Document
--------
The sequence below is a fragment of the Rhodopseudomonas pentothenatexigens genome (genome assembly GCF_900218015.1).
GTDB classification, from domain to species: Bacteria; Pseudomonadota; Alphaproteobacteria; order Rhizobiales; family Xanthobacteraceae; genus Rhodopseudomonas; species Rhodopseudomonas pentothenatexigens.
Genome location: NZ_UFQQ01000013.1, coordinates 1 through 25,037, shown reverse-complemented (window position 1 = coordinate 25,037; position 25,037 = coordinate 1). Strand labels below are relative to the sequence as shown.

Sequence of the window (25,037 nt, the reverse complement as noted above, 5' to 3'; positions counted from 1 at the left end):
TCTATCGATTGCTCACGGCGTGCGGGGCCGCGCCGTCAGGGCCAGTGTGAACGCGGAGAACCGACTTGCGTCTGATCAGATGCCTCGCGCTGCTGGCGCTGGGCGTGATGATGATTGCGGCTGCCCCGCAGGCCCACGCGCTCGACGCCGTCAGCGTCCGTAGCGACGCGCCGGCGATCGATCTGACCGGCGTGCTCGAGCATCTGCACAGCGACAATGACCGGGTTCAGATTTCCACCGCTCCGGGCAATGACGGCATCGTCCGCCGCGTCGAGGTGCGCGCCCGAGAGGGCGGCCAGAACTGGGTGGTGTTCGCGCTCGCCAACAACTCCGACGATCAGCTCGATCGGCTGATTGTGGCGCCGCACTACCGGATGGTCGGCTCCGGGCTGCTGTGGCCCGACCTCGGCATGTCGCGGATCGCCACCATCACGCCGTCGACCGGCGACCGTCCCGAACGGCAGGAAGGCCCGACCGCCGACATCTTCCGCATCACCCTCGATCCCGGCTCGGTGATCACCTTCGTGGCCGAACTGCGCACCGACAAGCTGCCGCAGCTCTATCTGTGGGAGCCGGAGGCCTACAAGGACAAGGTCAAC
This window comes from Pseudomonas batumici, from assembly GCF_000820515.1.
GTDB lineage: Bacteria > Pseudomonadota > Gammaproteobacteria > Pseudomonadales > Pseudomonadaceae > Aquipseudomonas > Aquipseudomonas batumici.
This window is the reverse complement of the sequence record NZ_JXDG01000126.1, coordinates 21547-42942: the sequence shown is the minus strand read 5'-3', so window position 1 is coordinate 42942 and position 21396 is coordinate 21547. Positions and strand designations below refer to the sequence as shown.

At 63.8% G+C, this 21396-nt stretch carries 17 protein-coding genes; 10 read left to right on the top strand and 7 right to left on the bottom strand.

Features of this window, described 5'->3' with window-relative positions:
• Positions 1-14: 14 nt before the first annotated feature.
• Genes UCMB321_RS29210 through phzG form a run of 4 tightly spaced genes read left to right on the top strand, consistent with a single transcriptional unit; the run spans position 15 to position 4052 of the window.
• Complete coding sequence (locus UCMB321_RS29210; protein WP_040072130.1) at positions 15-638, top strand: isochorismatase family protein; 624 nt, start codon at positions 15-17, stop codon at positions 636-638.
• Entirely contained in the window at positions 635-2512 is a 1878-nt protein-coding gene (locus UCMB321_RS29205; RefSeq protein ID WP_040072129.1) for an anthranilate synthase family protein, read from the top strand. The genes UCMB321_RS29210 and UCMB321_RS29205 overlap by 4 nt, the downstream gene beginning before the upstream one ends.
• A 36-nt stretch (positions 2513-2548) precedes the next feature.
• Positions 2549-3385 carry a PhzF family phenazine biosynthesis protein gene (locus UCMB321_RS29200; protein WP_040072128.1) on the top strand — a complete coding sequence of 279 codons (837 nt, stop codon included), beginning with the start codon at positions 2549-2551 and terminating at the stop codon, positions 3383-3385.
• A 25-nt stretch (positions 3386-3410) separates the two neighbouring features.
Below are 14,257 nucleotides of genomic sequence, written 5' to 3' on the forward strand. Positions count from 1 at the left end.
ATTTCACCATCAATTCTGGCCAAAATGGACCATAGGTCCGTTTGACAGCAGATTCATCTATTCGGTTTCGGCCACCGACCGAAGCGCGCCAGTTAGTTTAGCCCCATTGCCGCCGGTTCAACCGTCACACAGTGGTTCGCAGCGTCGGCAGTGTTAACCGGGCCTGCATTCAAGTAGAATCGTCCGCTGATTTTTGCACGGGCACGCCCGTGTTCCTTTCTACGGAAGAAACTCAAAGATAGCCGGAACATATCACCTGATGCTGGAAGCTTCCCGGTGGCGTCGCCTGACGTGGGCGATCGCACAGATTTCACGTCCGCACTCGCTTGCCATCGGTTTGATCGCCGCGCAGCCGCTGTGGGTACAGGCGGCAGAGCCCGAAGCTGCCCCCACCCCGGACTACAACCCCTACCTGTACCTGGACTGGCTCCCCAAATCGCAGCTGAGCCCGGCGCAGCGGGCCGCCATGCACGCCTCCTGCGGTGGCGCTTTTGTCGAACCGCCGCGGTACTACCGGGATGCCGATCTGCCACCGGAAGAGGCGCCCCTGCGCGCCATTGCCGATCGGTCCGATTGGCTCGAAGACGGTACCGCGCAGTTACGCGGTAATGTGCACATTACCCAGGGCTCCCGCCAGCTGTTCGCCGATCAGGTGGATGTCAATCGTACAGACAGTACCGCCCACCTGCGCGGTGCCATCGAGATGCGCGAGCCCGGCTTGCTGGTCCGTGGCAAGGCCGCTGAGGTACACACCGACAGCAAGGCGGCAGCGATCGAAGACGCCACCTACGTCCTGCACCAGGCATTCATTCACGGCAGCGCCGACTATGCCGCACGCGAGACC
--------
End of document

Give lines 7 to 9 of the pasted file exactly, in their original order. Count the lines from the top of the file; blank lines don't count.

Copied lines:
GTDB lineage: Bacteria > Pseudomonadota > Gammaproteobacteria > Pseudomonadales > Pseudomonadaceae > Aquipseudomonas > Aquipseudomonas batumici.
This window is the reverse complement of the sequence record NZ_JXDG01000126.1, coordinates 21547-42942: the sequence shown is the minus strand read 5'-3', so window position 1 is coordinate 42942 and position 21396 is coordinate 21547. Positions and strand designations below refer to the sequence as shown.

At 63.8% G+C, this 21396-nt stretch carries 17 protein-coding genes; 10 read left to right on the top strand and 7 right to left on the bottom strand.